I clarified that the project was not about who has spent more hours working for who, but about improving the health of their children, their families, their neighbors and friends. We reflected on the trainings where we learned that the issue of child malnutrition and illness was a serious life-threatening risk in the community. I asked them to think back to the health seminar and picture the health goals they set, and we talked about how even if your family has a latrine, unless your neighbors do too, you and your family are still at risk.

I explained to them that they were the one large scale, completely successful composting latrine project in the entire country of Panama and that other communities were looking to them to be an example. Their eyes widened to hear that the failure of composting latrine projects in Playona would not just affect them, but the entire Comarca, the entire Darien, and the entirety of Panama. I told them I didn't want to blame anyone, that I understood that everyone was busy and had a lot of responsibilities, and we were all tired. I asked them for more communication and more participation. If the planned work days were bad for their schedule, we could change them, but they couldn’t continue to plan work days and just not show up for them. Without better communication and renewed motivation, the project would fall apart.

At the end of the conversation, the usually boisterous and argumentative, always shouting group of Emberá were quiet. They agreed with what I was saying and decided to commit to finishing this round of latrines within the week. The next day, 15 workers showed. Wednesday, we were back down to 3. Thursday, what ended up being my last day in site, there were 7 workers. I wasn't sure my conversation had worked. Thursday afternoon I was asked to leave my site due to security concerns in the region. I left the project in the hands of the Health Committee and reviewed what needed to be done in about 5 minutes before I had to leave.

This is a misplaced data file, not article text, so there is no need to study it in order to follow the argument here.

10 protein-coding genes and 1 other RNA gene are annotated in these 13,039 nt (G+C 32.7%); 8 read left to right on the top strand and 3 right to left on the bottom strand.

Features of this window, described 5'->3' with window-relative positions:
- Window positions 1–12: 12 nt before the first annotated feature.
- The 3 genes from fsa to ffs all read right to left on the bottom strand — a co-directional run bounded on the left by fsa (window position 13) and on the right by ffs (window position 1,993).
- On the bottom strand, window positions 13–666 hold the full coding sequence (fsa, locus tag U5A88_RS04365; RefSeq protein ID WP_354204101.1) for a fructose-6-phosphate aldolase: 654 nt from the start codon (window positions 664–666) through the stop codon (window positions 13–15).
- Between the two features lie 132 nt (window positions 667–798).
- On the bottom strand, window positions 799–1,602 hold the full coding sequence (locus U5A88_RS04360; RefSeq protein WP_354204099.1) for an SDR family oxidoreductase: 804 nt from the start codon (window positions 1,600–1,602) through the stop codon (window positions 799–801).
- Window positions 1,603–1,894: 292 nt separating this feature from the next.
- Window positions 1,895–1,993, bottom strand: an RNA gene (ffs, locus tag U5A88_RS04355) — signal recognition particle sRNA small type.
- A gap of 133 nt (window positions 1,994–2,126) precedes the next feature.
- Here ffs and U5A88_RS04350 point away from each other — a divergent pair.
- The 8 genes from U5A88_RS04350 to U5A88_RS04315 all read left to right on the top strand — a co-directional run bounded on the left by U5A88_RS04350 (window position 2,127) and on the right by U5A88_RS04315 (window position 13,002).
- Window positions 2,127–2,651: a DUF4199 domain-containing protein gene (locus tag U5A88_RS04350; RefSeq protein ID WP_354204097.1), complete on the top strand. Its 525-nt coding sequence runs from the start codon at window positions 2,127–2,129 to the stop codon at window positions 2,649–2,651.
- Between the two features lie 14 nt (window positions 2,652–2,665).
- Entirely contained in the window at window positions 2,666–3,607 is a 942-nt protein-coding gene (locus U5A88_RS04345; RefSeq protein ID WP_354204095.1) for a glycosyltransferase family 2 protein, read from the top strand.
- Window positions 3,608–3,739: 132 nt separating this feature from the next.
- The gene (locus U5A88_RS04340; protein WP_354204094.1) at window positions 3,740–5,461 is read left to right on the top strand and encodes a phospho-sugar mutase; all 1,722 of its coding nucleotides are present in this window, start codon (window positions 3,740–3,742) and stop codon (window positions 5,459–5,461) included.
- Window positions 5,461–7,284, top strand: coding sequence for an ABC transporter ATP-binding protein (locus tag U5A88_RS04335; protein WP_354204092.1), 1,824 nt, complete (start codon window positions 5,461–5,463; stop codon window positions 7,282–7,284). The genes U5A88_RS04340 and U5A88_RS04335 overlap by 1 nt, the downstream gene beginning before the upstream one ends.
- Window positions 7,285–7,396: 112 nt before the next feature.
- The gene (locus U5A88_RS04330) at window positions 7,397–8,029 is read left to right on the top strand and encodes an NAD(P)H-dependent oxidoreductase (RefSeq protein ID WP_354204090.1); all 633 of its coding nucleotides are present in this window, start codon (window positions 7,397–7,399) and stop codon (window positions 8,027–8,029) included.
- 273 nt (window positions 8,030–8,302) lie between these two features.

In the following weeks, I was evacuated from my site and relocated on the other side of the country. When I was escorted back to get my stuff, and to explain to the community why I no longer lived there, the latrines had not been touched in my absence and my health committee was nowhere to be found. In the shock and confusion, one of my latrine owners came up to me and said, "Amber, what happens with the project now?" All I could do was tearfully apologize and say that it was up to them now, that I could no longer be a part of it.

When I came back for my goodbye party in May, I had no idea what to expect. I had been able to communicate very little with my community in my months away. While the women began cooking my goodbye meal, I walked over to my house where a bunch of my guys were finishing my latrine. It had been half built when I left in March. That morning, they put the finishing touches on my latrine and proudly showed off the other completed latrines, as well as the 22 post-construction surveys I had left with them. I was speechless. They put aside their family feuds and community politics to work together to finish the project for my goodbye party. I have never been so proud of them. They did it. I was not even there, I was barely able to call them during my time away, but they made it a priority to get it done so that I could be sure to see them. 

My Health Committee president, Victor, told me, "You worked so hard on our latrines, I just wanted you to be able to use yours one time before you left!" My counterpart, Atilio, said, "We are serious about the project. We want you to take pictures of our latrines and show your bosses that we are committed and dedicated to the health of Playona. It's super important." And my second host dad, Jorge, said, "I am sorry that you have to go. I was looking forward to having time to hang out with you and have you teach me how to make sandwiches in your last couple months. But I am very grateful that I had the chance to build my latrine with you. Thank you."